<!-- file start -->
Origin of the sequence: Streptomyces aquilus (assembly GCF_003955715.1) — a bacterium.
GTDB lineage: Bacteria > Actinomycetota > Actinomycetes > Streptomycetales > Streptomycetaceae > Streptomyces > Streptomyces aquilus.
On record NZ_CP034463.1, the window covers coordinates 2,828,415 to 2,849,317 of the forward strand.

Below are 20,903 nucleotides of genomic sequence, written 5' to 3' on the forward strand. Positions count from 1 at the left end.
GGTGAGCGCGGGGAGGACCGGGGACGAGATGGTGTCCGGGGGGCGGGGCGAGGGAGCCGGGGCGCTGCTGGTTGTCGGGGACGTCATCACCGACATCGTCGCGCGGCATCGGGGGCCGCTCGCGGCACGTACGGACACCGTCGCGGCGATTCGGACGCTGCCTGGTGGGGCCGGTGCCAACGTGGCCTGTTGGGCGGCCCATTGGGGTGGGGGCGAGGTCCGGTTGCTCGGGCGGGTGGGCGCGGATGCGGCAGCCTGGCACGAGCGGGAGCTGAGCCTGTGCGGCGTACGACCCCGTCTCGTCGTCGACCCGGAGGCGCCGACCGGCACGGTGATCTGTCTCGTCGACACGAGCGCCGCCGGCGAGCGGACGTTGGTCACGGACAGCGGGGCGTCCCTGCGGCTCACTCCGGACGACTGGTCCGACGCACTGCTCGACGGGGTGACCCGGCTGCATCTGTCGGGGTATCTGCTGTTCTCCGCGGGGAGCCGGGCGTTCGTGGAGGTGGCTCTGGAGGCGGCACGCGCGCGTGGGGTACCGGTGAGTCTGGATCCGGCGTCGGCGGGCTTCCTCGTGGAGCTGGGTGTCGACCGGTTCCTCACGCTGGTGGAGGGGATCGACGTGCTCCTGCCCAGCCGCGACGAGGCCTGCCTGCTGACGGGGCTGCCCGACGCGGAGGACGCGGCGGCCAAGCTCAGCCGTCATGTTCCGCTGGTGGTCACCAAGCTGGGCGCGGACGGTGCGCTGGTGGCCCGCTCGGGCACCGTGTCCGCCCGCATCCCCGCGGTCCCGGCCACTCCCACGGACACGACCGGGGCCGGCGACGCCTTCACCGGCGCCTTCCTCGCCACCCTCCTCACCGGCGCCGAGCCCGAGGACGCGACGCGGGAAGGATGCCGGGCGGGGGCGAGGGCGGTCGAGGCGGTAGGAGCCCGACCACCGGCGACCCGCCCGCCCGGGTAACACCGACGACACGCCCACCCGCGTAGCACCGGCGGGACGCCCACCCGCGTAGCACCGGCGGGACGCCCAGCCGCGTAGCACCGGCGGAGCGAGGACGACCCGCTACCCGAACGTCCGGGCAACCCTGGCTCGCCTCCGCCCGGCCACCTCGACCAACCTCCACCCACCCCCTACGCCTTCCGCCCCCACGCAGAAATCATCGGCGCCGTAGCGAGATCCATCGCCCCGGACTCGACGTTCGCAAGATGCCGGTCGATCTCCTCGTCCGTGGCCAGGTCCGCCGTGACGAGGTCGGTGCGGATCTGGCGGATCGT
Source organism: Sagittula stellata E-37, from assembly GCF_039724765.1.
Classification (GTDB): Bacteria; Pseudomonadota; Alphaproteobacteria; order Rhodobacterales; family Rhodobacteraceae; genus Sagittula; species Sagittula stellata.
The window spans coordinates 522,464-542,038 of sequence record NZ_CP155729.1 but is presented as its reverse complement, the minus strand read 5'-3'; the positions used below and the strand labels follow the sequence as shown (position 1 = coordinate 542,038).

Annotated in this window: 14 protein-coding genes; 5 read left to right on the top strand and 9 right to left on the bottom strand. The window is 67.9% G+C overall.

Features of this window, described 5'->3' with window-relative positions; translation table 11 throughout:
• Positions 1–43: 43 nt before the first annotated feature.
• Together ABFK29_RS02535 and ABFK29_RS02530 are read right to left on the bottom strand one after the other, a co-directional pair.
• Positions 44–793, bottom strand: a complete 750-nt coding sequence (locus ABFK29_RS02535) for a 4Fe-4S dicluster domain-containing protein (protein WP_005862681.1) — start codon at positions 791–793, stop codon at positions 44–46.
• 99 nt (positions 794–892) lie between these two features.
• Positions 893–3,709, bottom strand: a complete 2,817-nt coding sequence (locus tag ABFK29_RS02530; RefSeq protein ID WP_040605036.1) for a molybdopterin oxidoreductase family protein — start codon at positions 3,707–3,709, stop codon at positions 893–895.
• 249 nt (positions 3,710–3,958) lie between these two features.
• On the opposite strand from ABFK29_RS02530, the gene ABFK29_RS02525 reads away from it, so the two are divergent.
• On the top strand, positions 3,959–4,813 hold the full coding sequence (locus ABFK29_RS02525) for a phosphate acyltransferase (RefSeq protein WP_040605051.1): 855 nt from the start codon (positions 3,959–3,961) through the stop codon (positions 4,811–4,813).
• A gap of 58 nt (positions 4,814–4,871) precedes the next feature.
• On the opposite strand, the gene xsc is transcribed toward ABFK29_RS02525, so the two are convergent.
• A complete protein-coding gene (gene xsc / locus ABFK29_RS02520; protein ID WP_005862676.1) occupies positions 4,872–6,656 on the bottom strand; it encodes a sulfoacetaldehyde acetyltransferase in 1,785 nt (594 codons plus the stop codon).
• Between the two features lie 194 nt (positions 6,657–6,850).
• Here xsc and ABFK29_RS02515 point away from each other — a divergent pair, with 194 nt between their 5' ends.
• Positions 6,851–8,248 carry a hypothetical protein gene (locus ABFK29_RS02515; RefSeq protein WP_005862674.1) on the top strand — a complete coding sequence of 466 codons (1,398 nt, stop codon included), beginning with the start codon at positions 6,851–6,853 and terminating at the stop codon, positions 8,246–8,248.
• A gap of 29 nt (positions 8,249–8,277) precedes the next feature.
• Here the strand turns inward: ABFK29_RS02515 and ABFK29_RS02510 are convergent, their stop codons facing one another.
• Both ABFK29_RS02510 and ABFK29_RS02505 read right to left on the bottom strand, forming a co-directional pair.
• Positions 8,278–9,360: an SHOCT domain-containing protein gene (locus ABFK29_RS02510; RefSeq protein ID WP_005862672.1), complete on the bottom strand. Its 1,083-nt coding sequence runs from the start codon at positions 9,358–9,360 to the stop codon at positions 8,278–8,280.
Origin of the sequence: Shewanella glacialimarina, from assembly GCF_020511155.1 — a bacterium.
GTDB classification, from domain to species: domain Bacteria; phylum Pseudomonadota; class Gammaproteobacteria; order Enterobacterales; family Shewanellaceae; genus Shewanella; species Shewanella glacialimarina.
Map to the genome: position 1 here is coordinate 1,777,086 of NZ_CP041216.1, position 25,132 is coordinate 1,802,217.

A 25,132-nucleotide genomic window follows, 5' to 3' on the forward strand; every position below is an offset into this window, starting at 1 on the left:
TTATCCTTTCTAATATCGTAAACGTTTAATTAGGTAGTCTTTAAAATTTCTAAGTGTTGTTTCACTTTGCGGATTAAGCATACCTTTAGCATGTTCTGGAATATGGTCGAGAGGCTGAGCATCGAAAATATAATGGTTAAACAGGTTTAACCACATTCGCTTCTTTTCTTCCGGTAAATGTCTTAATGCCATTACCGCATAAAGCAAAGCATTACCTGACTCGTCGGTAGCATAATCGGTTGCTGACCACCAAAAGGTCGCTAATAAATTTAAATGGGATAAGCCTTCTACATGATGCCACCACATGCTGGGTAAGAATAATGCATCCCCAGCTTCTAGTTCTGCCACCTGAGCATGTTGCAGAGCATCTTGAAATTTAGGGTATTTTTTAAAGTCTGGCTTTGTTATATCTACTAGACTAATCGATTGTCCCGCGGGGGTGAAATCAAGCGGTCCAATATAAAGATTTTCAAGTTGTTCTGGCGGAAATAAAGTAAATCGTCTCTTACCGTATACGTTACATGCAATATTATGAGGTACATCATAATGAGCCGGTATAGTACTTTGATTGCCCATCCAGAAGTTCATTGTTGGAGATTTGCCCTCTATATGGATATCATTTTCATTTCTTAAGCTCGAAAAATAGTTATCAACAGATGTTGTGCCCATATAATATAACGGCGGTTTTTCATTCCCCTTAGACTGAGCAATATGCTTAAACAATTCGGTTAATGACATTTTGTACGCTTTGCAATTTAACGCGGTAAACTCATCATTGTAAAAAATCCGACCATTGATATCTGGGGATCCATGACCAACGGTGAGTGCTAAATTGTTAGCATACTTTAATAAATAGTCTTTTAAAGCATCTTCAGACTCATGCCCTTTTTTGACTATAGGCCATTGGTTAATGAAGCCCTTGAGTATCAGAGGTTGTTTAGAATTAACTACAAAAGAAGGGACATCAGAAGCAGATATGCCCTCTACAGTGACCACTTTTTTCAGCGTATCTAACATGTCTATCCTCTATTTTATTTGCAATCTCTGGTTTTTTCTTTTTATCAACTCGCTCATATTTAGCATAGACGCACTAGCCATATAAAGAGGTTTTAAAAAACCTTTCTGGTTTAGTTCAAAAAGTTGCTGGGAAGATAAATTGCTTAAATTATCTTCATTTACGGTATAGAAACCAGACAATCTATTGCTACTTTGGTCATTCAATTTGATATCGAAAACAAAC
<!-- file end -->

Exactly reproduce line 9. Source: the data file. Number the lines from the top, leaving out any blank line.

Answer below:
Annotated in this window: 14 protein-coding genes; 5 read left to right on the top strand and 9 right to left on the bottom strand. The window is 67.9% G+C overall.